Device Specific Configuration

There are a few general configuration parameters and then some device specific configuration options. The depot file(s) all have an INI format, with sections defined by square brackets.

Required python-microscope config

Most Cockpit devices will connect to Python-Microscope devices. Most of the hardware specific configuration will be performed in the microscope instance and shared out over the network as a Microscope device server. In this case, each device requires a device type and a Pyro URI definition including name, network address, and port number. For example:

type: cockpit.devices.microscopeCamera.MicroscopeCamera
uri: PYRO:TestCamera@

Digital hardware trigger configuration

In addition to those parameters, any device with digital hardware triggering also requires information about the trigger line, e.g.:

triggerSource: dsp
triggerLine: 8

In this instance, the hardware trigger comes from a device named dsp, and utilises digital trigger line 8.

Server configuration

Some remote devices, namely cameras, return data back to Cockpit over a client initialised connection. These devices require the Cockpit configuration to include a [server] section which defines the IP address and port that the Cockpit server listens on, and this configuration is then passed on to the remote device with the initial connection to the device. The server section has two requirements: IP address and port number. For example:

port: 7700

will cause Cockpit to listen for returned image data at this address and port.

By default, Cockpit listens on the loopback address ( at port 7700. If port 7700 is in use, it will auto increment to find an empty port.


Stages have some specific requirements. In general stages require names for the axis, and scaling information to match stage units to real world units. Additionally, stages also require a movement_time parameter which accounts for the time of an actual movement, and the time for the system to settle after the movement. For example, a 3 axis stage might have:

type: cockpit.devices.microscopeDevice.MicroscopeStage
uri: PYRO:stage@localhost:8000
x-axis-name: x
y-axis-name: y
z-axis-name: z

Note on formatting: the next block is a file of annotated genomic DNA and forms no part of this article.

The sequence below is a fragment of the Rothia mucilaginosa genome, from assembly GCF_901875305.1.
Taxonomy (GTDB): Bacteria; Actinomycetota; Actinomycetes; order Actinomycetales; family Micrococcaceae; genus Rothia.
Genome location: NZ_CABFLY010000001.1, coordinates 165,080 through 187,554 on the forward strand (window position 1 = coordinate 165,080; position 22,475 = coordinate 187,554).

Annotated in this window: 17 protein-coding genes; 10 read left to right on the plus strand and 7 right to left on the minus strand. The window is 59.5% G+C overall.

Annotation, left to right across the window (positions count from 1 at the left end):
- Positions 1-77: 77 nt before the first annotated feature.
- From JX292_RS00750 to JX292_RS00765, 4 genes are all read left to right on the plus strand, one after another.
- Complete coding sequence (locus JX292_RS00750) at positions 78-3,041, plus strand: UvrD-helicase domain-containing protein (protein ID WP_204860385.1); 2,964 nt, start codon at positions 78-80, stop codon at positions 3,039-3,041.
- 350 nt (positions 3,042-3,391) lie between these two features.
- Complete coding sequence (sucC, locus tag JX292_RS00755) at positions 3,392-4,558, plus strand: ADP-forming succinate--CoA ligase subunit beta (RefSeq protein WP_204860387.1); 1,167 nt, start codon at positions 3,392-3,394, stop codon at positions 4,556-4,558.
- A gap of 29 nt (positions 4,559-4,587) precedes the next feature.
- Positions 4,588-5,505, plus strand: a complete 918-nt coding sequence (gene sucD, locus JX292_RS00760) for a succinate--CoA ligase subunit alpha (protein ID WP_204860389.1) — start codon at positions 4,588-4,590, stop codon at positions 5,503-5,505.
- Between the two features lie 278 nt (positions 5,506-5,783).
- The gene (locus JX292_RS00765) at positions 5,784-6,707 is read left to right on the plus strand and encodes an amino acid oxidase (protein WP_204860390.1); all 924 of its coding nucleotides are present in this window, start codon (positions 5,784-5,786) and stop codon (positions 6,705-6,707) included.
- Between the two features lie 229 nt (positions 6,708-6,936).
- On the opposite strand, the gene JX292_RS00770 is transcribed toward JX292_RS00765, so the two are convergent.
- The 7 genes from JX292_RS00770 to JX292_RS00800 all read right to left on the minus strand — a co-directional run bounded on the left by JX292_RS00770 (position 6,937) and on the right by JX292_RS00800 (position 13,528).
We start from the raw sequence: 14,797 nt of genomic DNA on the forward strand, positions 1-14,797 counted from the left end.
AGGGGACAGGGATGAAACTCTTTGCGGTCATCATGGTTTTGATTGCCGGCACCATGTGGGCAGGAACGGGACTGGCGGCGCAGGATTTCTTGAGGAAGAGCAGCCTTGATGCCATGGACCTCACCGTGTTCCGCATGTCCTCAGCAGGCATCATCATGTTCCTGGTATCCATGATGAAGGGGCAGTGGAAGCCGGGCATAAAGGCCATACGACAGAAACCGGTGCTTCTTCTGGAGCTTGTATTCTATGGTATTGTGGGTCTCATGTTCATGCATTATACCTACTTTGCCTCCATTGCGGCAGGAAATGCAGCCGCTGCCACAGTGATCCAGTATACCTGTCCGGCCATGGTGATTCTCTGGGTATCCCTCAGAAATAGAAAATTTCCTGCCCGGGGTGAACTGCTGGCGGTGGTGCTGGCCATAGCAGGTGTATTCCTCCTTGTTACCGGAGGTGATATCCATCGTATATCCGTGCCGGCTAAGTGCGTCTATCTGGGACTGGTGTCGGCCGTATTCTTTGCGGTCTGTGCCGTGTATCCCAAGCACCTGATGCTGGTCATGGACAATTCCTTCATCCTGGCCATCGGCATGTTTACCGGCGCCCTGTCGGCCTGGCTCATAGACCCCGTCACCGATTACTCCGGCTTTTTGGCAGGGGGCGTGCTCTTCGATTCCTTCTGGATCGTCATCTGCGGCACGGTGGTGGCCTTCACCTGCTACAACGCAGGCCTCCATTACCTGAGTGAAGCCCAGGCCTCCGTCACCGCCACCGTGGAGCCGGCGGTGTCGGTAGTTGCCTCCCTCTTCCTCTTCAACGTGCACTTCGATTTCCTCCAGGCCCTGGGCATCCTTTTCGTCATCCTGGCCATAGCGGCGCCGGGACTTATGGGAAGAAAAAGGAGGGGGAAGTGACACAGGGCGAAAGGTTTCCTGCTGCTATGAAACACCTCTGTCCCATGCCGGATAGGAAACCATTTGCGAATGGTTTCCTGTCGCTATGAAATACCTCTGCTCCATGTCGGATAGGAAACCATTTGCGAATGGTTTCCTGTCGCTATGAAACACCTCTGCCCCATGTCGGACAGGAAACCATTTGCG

x-units-per-micron: 1
y-units-per-micron: 1
z-units-per-micron: 1
movement_time: 0.03 0.03

Additionally, stages which are to be used in a synchronous manner with rapid image stacks, usually Z axis, require either digital or analogue control. These will have a format similar to the trigger lines above. Analogue control is defined by a series of definitions, an example of an analogue Z piezo stage is:

type: cockpit.devices.stage.SimplePiezo
analogSource: dsp
analogLine: 0
offset: 0
gain: 37.2318
min: 0
range: 220

Finally, some stages may have additional manual control mechanisms such as a joystick. Moving the stage via this mechanism doesn’t feed back to Cockpit so some other mechanism is need to keep up with these changes. If you add a poll-stage: True config parameter, the stage will be polled with some interval (defaults to 10s) to see if it has moved. This functionality also requires a num-stage-axes parameter so that the stage polling only occurs after the final axis is initialised. An example section to create this poll thread is:

poll-stage: True
poll-interval: 5
num-stage-axes: 2


Cameras have a few additional parameters that can be very useful. The transform parameter is a tuple, specifying vertical flip, horizontal flip, and rotation. The three boolean parameters allow any 90 deg rotation or mirror of the image to be specified. This allows the camera image orientation to match the users expectation and the stage XY axes. The wavelength parameter allows specification of a fixed emission wavelength for images form this camera, alternatively the filter wheel parameter cameras can be used to specify a motorised filter wheel which enables selection of different emission wavelengths.

transform: (0, 0, 1)
wavelength: 610

Filter Wheels

Filter wheels allow the modulation of illumination intensity via a wheel loaded with neutral density filters in the illumination path, or selection of the emission wavelength via interference filters in front of a camera.

An emission filter wheel is defined a section like the following:

cameras: camera
  0, Blue, 460
  1, Green, 510
  2, Red, 620

This provides an emission filter wheel in front of the device called camera with 3 filters in the specified wheel locations with labels and emission wavelengths.

An NDfilter wheel in front of a light source, or range of light sources, is defined like:


No idea what the spec for this is. Need to check.


The hardware timing is performed by a so called executor device. These devices need to specify the number of analogue and digital control lines that they provide, for instance with a Red Pitaya single board computer providing the executor you have a section along the lines of: